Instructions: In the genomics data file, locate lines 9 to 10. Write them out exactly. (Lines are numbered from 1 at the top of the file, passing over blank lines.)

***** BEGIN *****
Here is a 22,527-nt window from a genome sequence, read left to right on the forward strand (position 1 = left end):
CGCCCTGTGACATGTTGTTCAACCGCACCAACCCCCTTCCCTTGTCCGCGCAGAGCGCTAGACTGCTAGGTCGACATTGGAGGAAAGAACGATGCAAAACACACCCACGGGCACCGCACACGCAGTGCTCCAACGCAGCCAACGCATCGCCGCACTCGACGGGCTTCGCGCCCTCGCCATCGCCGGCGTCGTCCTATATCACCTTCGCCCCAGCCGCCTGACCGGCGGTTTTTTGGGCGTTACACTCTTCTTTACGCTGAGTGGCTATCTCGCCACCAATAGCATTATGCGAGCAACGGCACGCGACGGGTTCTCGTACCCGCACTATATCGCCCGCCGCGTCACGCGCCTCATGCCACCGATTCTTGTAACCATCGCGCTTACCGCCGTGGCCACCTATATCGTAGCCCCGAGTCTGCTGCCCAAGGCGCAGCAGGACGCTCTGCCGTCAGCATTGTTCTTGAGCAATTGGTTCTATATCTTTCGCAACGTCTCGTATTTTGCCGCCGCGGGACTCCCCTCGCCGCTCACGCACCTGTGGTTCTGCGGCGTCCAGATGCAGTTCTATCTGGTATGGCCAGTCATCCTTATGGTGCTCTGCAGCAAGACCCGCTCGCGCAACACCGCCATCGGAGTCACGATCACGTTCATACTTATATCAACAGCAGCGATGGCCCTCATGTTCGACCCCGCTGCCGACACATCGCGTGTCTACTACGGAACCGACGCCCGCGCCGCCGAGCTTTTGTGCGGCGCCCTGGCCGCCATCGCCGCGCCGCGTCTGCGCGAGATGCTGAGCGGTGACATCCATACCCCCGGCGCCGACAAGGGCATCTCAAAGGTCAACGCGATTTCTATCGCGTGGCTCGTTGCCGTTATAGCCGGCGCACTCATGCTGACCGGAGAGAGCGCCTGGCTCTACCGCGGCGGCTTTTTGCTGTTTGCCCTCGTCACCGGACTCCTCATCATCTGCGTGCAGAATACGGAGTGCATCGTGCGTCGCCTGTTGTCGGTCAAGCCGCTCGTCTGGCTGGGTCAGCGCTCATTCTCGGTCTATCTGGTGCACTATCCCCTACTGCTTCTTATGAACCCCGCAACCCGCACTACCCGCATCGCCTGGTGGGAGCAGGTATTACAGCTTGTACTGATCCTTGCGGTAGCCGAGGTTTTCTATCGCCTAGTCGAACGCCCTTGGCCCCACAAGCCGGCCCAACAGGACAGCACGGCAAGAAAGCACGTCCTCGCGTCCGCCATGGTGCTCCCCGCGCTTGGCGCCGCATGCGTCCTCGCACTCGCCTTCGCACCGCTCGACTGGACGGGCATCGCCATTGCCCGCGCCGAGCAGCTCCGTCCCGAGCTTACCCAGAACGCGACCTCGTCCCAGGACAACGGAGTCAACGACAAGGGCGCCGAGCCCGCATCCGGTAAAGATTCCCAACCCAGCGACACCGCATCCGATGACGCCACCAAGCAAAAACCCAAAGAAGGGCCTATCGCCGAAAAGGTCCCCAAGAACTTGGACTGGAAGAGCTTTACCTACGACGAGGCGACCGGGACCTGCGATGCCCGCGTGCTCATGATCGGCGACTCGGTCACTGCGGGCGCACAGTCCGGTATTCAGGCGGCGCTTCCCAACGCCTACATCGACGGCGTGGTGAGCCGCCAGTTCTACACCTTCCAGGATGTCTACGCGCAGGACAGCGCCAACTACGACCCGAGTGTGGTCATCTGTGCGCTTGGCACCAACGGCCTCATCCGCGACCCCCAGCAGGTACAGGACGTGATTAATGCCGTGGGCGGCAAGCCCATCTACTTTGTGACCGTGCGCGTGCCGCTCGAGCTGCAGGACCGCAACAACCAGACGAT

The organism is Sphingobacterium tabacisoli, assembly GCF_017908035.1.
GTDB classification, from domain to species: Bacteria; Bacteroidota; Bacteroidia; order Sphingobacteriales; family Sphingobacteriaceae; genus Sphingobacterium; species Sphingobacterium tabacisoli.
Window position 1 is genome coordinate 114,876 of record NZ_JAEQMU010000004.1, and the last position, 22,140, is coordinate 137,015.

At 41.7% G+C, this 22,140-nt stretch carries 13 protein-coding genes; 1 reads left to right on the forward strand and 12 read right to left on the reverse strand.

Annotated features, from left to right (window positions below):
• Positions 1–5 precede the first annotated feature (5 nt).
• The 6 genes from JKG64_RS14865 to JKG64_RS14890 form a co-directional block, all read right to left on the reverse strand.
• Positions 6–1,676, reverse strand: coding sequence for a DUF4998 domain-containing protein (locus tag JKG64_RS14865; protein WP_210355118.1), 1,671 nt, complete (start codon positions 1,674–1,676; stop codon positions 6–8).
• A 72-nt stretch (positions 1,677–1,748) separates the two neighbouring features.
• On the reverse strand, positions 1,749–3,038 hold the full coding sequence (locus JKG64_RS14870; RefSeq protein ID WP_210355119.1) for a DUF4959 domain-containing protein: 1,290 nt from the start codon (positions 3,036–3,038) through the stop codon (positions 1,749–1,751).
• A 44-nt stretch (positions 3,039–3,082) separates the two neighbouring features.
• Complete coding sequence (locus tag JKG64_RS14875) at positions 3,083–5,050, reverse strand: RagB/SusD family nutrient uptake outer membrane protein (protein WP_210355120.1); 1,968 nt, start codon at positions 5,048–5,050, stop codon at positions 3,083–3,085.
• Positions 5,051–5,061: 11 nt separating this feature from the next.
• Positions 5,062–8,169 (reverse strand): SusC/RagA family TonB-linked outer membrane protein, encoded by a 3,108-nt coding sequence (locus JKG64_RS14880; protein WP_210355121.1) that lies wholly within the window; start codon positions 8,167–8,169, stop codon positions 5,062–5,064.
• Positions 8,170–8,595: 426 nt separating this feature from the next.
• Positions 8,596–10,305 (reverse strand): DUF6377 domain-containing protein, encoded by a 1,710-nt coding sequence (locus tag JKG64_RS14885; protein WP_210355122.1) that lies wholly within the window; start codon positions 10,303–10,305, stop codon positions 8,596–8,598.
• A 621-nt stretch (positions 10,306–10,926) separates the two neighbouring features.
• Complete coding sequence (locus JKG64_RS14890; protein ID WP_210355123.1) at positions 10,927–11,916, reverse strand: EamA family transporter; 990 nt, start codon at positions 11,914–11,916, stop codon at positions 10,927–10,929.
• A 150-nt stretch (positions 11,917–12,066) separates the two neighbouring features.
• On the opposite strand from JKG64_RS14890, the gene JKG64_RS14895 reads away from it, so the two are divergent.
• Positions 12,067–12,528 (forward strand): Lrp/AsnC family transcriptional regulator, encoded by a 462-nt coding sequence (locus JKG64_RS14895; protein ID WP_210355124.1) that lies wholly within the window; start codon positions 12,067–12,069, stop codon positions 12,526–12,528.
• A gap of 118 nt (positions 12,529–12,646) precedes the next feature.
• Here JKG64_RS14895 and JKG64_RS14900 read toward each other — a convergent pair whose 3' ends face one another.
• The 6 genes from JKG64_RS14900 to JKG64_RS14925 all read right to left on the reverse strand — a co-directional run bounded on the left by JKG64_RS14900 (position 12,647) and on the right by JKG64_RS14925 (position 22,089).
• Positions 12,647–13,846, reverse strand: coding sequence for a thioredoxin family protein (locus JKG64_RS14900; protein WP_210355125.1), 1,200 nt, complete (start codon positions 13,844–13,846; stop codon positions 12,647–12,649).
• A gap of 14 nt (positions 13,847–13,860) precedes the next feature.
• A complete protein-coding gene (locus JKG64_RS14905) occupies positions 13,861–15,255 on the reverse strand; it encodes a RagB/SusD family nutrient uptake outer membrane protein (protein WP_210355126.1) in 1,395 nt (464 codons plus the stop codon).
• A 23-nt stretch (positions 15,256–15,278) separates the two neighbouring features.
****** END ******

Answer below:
• The 6 genes from JKG64_RS14865 to JKG64_RS14890 form a co-directional block, all read right to left on the reverse strand.
• Positions 6–1,676, reverse strand: coding sequence for a DUF4998 domain-containing protein (locus tag JKG64_RS14865; protein WP_210355118.1), 1,671 nt, complete (start codon positions 1,674–1,676; stop codon positions 6–8).